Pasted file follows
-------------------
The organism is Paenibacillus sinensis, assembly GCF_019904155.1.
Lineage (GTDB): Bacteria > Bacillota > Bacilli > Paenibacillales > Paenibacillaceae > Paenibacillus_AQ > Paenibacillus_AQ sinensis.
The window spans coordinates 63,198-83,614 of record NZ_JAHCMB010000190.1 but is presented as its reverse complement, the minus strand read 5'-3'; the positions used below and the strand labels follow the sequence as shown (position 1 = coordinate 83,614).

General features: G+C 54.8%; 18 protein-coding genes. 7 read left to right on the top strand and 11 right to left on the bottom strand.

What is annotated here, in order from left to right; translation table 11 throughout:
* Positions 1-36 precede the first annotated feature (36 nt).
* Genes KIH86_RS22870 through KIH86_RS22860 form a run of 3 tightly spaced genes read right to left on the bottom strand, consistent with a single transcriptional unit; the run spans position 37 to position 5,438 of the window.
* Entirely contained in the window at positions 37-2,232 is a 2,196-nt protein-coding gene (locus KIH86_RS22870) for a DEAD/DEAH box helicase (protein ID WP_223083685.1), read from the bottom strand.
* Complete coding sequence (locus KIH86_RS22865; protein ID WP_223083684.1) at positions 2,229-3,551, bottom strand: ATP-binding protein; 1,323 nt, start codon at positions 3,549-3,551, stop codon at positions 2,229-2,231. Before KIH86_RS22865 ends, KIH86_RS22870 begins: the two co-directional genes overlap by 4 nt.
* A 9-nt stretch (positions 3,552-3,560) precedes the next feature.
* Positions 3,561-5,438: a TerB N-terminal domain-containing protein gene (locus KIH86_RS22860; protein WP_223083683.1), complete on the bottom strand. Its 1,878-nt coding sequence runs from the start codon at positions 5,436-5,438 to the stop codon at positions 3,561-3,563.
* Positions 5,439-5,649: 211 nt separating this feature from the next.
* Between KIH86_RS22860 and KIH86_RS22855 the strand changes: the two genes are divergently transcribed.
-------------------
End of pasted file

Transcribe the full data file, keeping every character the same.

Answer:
The organism is Paenibacillus sinensis, assembly GCF_019904155.1.
Lineage (GTDB): Bacteria > Bacillota > Bacilli > Paenibacillales > Paenibacillaceae > Paenibacillus_AQ > Paenibacillus_AQ sinensis.
The window spans coordinates 63,198-83,614 of record NZ_JAHCMB010000190.1 but is presented as its reverse complement, the minus strand read 5'-3'; the positions used below and the strand labels follow the sequence as shown (position 1 = coordinate 83,614).

General features: G+C 54.8%; 18 protein-coding genes. 7 read left to right on the top strand and 11 right to left on the bottom strand.

What is annotated here, in order from left to right; translation table 11 throughout:
* Positions 1-36 precede the first annotated feature (36 nt).
* Genes KIH86_RS22870 through KIH86_RS22860 form a run of 3 tightly spaced genes read right to left on the bottom strand, consistent with a single transcriptional unit; the run spans position 37 to position 5,438 of the window.
* Entirely contained in the window at positions 37-2,232 is a 2,196-nt protein-coding gene (locus KIH86_RS22870) for a DEAD/DEAH box helicase (protein ID WP_223083685.1), read from the bottom strand.
* Complete coding sequence (locus KIH86_RS22865; protein ID WP_223083684.1) at positions 2,229-3,551, bottom strand: ATP-binding protein; 1,323 nt, start codon at positions 3,549-3,551, stop codon at positions 2,229-2,231. Before KIH86_RS22865 ends, KIH86_RS22870 begins: the two co-directional genes overlap by 4 nt.
* A 9-nt stretch (positions 3,552-3,560) precedes the next feature.
* Positions 3,561-5,438: a TerB N-terminal domain-containing protein gene (locus KIH86_RS22860; protein WP_223083683.1), complete on the bottom strand. Its 1,878-nt coding sequence runs from the start codon at positions 5,436-5,438 to the stop codon at positions 3,561-3,563.
* Positions 5,439-5,649: 211 nt separating this feature from the next.
* Between KIH86_RS22860 and KIH86_RS22855 the strand changes: the two genes are divergently transcribed.